The prestigious American Academy of Neurology (AAN) has published a new set of "evidence-based" guidelines for the treatment of chorea in Huntington's disease (HD). These guidelines are based on "best evidence", which uses only sets of data from clinical trials or studies testing drugs for chorea. But what if there isn't enough evidence to make sound medical recommendations -- which had been the conclusion drawn by the Cochrane Review and the survey of expert HD physician leaders from the European Huntington's Disease Network (EHDN) and the Huntington Study Group (HSG)?
Why be concerned about the AAN guidelines? At best they are inappropriate; at worst they have potential to harm.
What are the AAN guidelines and what are the potential problems?
For the sake of brevity, a shortened key-word version of the AAN recommendations (noted in QUOTES) is taken from the abstract of the article. What follows is the author's opinion. I'm quoting from the abstract (though the entire article is open access to the public) because the abstract will be what most families and many community doctors see [Armstrong MJ 2012].
- "Clinicians should prescribe tetrabenazine, or amantadine" The problem is the word should because it does not address the complexity of prescribing for chorea in HD patients who have other symptoms. The AAN tetrabenazine (TBZ) recommendation was based on a single clinical trial that showed chorea benefit in participants specifically selected because they had no uncontrolled behavioral or psychiatric symptoms [Huntington Study Group 2006]. So participants in the trial were not characteristic of many "real world" patients who do have multiple symptoms -- where TBZ should probably not be prescribed prior to satisfactory treatment of other symptoms. Authors from a recent Cochrane review came to a different conclusion: even though TBZ had the best evidence, it wasn't sufficient to make a treatment recommendation [Mestre T 2009]. Regarding amatadine: Using information obtained from a survey, this drug is used by a minority of HD physician leaders from EHDN and HSG, while an equal number believed it may be harmful [Burgunder JM 2011].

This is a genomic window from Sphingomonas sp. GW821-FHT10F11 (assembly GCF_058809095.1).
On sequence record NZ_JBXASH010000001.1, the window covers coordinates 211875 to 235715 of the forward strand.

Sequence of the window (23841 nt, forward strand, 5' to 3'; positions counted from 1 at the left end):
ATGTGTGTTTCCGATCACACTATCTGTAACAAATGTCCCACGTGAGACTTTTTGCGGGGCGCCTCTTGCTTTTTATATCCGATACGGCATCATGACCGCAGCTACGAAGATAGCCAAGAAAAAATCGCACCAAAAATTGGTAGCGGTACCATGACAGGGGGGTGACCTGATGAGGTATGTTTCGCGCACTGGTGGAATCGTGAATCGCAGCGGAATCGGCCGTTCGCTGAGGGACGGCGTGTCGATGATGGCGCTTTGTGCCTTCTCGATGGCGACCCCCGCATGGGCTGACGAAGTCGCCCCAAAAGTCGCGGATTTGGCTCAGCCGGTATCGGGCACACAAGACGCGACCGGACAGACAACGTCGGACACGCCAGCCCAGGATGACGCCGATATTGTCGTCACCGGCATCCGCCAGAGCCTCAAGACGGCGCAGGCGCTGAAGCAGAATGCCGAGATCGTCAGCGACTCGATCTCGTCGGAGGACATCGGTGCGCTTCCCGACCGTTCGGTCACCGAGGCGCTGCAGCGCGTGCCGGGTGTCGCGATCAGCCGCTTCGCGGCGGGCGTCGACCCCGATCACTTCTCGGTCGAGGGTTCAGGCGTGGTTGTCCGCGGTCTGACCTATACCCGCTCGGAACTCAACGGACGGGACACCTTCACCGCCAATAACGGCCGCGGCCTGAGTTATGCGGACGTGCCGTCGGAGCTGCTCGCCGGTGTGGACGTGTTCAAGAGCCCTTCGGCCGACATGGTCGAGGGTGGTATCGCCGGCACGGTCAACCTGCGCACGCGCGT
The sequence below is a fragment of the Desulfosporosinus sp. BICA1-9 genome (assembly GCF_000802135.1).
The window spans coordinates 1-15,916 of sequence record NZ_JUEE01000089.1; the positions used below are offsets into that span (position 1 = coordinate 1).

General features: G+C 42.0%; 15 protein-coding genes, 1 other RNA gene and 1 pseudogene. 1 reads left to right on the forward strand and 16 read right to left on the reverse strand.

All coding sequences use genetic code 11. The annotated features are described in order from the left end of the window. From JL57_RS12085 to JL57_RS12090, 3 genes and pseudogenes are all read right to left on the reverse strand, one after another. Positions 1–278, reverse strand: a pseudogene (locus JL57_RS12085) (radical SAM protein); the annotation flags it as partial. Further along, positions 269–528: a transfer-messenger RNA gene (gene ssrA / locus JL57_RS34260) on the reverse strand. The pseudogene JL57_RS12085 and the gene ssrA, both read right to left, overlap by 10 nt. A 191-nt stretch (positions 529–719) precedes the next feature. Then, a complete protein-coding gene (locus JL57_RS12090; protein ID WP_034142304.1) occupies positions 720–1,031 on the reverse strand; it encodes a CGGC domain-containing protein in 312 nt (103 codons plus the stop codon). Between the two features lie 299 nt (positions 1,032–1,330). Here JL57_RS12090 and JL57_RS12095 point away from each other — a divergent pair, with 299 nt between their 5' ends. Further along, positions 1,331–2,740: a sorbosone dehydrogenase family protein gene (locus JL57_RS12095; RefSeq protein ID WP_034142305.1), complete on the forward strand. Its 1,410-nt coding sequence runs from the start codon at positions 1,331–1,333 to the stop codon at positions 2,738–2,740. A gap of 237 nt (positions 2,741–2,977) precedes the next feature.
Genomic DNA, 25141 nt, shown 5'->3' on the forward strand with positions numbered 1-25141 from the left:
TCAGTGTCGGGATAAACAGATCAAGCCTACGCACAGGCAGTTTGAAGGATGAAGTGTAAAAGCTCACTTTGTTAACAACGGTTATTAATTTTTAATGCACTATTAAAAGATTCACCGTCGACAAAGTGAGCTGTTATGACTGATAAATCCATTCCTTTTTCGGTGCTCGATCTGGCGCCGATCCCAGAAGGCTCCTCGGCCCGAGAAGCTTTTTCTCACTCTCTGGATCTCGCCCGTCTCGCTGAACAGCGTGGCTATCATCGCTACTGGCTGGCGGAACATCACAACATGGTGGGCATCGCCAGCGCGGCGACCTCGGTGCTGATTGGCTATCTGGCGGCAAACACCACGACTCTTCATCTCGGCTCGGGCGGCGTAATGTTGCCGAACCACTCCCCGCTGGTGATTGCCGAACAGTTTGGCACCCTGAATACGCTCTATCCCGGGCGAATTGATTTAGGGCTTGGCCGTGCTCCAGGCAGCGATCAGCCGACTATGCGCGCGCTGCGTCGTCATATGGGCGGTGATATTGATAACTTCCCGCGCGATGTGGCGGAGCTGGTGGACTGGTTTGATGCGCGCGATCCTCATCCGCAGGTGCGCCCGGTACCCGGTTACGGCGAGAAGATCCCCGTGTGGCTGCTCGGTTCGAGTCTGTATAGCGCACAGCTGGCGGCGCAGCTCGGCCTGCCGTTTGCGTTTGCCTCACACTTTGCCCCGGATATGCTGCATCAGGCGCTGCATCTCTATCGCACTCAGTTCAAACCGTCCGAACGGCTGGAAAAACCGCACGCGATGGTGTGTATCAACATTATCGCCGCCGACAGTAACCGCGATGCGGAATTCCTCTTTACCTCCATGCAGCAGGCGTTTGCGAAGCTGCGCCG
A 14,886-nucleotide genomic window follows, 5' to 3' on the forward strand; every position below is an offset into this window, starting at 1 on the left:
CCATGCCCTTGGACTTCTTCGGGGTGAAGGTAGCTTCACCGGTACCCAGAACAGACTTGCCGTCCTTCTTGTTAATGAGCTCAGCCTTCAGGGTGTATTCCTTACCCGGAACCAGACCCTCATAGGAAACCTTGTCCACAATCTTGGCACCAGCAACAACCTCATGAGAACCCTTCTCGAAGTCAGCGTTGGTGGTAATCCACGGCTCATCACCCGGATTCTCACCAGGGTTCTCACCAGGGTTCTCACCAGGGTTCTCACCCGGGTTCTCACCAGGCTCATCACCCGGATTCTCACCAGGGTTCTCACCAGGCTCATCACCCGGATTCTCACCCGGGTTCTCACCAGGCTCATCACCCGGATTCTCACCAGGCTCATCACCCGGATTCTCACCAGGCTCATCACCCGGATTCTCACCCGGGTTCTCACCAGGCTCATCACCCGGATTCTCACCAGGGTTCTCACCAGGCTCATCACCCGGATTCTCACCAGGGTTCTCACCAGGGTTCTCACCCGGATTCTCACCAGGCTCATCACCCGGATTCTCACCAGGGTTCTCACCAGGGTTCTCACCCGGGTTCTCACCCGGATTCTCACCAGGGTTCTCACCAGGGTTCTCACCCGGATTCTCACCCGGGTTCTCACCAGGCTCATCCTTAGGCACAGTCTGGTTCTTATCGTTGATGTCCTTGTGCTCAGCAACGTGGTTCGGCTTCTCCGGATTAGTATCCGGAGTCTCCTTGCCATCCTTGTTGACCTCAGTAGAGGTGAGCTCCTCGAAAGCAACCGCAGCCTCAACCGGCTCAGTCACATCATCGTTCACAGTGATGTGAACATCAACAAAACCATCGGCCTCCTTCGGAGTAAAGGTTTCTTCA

- "Clinicians may prescribe nabilone" Not a single physician leader considered this drug a treatment for chorea. And any physician trying to prescribe it would have difficulty because insurers will not cover this very expensive drug that is prescribed for nausea and weight loss of cancer or AIDS.
- "Clinicians may choose not to prescribe ethyl-EPA, coenzyme Q-10 or creatine" Though not very useful, this makes sense.
- "Data are insufficient to recommend neuroleptics" This AAN guideline statement isn't just confusing, it is misleading. It's true that no quality clinical trials have been done testing neuroleptics or antipsychotics (therefore no evidence base) nor any completed trial that has compared TBZ to antipsychotics (though one is underway in Europe). The wording of the AAN statement can be confused with a "not recommend" using neuroleptics. Further, AAN neglected to point out that this recommendation contradicts the practice patterns of experienced EHDN and HSG HD physician leaders -- who in fact prescribe antipsychotic medications more frequently than tetrabenzine for chorea [Burgunder JM 2011].
So why the concern? The laudable AAN goal of making clinical recommendations based on "best evidence" is seriously flawed -- as has long been recognized [Feinstein AR 1997] -- by trying to make recommendations based on the inadequate quantity and quality of available evidence. This flaw has led to inappropriate and potentially harmful guidelines, that can only be amplified by the authoritative nature of AAN. Let's hope they reconsider.
My recommendations? For families: put your trust in HD physician leaders, not the AAN guidelines -- realizing that subsequent clinical trial evidence may (and should) change practice patterns. For physician leaders, the AAN guidelines tell us we should be working on improving the HD evidence base. And lastly, we look forward to results from the drug comparison study in France of tetrabenzine to olanzapine (Zyprexa®) and Tiapride, a neuroleptic drug prescribed frequently in Europe, but not available in the U.S.
Armstrong MJ, Miyasaki JM; American Academy of Neurology. Evidence-based guideline: pharmacologic treatment of chorea in Huntington disease: report of the guideline development subcommittee of the American Academy of Neurology. Neurology. 2012 Aug 7;79(6):597-603. doi: 10.1212/WNL.0b013e318263c443. Epub 2012 Jul 18. PubMed abstract
Huntington Study Group. Tetrabenazine as antichorea therapy in Huntington disease: a randomized controlled trial. Neurology. 2006 Feb 14;66(3):366-72. PubMed abstract
Mestre T, Ferreira J, Coelho MM, Rosa M, Sampaio C. Therapeutic interventions for symptomatic treatment in Huntington's disease. Cochrane Database Syst Rev. 2009 Jul 8;(3):CD006456. doi: 10.1002/14651858.CD006456.pub2. PubMed abstract
Burgunder JM, Guttman M, Perlman S, Goodman N, van Kammen DP, Goodman L. An International Survey-based Algorithm for the Pharmacologic Treatment of Chorea in Huntington's Disease. Version 2. PLoS Curr. 2011 Aug 30 [revised 2011 Oct 11];3:RRN1260. PubMed abstract
Feinstein AR, Horwitz RI. Problems in the "evidence" of "evidence-based medicine". Am J Med. 1997 Dec;103(6):529-35. PubMed abstract